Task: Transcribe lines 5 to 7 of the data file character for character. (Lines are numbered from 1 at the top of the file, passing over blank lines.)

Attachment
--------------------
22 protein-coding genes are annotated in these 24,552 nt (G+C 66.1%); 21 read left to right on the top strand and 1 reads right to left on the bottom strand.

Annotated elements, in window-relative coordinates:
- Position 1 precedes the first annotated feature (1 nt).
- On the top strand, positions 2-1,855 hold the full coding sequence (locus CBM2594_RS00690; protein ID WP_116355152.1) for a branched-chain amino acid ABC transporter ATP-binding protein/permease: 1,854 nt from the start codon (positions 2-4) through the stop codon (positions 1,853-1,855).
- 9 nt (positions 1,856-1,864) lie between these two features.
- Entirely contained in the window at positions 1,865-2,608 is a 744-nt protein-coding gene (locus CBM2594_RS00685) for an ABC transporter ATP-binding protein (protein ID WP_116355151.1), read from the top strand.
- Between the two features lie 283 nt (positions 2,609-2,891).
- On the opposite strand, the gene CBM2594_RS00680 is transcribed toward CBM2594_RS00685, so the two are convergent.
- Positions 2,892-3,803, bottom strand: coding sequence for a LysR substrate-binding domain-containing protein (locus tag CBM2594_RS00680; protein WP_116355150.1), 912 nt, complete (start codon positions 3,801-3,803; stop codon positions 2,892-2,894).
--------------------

- 9 nt (positions 1,856-1,864) lie between these two features.
- Entirely contained in the window at positions 1,865-2,608 is a 744-nt protein-coding gene (locus CBM2594_RS00685) for an ABC transporter ATP-binding protein (protein ID WP_116355151.1), read from the top strand.
- Between the two features lie 283 nt (positions 2,609-2,891).